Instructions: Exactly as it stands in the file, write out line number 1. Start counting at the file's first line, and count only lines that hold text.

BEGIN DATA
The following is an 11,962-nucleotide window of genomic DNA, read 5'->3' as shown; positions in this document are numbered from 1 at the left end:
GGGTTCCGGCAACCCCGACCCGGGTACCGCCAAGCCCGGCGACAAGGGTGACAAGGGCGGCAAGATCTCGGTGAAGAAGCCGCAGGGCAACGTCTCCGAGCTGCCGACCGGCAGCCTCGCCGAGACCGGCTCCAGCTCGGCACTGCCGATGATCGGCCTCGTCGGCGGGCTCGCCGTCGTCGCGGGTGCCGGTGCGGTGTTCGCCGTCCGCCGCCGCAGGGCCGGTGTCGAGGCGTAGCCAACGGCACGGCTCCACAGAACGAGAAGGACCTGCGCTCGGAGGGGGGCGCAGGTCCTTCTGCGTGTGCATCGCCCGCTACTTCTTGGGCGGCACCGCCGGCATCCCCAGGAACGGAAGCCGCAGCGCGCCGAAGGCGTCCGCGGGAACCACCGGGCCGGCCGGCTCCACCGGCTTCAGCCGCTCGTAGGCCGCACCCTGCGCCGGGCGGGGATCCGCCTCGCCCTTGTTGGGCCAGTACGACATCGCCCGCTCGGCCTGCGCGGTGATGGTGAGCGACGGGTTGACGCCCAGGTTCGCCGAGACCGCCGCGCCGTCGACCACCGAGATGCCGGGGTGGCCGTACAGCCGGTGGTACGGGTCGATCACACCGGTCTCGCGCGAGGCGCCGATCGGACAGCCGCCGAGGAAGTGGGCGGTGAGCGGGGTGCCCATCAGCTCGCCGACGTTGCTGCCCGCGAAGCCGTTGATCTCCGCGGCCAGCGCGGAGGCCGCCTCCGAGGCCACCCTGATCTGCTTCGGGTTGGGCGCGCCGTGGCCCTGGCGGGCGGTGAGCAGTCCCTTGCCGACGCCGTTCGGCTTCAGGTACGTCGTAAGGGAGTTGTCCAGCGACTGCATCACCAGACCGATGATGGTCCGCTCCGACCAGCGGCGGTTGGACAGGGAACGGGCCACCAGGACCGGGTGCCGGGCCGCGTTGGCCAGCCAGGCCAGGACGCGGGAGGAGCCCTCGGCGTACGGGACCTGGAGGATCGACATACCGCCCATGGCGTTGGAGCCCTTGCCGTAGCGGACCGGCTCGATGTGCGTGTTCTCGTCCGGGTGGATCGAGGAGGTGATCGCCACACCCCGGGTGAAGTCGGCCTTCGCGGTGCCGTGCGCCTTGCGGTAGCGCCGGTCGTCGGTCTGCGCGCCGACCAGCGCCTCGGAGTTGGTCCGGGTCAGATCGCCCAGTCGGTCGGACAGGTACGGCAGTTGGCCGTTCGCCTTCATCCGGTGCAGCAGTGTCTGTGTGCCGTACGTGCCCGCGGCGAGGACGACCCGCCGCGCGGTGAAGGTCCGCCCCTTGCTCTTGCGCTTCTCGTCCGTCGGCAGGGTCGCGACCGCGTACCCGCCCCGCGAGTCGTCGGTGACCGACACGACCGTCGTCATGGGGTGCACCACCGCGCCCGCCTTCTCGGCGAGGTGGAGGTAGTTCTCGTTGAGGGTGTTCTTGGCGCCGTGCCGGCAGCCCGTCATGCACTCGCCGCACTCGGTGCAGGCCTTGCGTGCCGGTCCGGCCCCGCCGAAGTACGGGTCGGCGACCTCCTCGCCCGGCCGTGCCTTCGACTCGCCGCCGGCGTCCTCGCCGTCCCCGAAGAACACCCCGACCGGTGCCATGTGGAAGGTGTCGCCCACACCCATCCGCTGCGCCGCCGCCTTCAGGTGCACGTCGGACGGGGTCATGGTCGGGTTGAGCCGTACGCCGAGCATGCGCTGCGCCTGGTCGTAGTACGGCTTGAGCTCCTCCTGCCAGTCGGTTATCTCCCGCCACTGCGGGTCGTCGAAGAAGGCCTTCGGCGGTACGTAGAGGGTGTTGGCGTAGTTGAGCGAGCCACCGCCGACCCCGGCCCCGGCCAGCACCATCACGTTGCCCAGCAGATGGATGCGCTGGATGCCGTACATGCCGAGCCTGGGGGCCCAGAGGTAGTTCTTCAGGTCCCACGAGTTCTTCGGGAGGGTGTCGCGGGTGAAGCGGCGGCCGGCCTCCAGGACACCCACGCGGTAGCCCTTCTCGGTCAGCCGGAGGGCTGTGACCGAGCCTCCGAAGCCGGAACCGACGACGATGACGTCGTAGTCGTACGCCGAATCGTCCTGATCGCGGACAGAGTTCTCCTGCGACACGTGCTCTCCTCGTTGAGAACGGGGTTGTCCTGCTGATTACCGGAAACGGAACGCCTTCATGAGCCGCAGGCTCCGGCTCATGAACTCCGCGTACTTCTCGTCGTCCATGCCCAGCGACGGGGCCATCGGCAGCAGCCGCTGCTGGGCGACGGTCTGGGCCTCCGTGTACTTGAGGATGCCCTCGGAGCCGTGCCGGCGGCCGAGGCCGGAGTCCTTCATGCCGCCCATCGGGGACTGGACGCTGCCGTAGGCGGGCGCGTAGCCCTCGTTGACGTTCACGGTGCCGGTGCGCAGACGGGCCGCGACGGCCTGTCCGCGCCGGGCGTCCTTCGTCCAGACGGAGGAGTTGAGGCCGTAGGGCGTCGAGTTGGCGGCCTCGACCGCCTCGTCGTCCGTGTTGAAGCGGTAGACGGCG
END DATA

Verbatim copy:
The following is an 11,962-nucleotide window of genomic DNA, read 5'->3' as shown; positions in this document are numbered from 1 at the left end: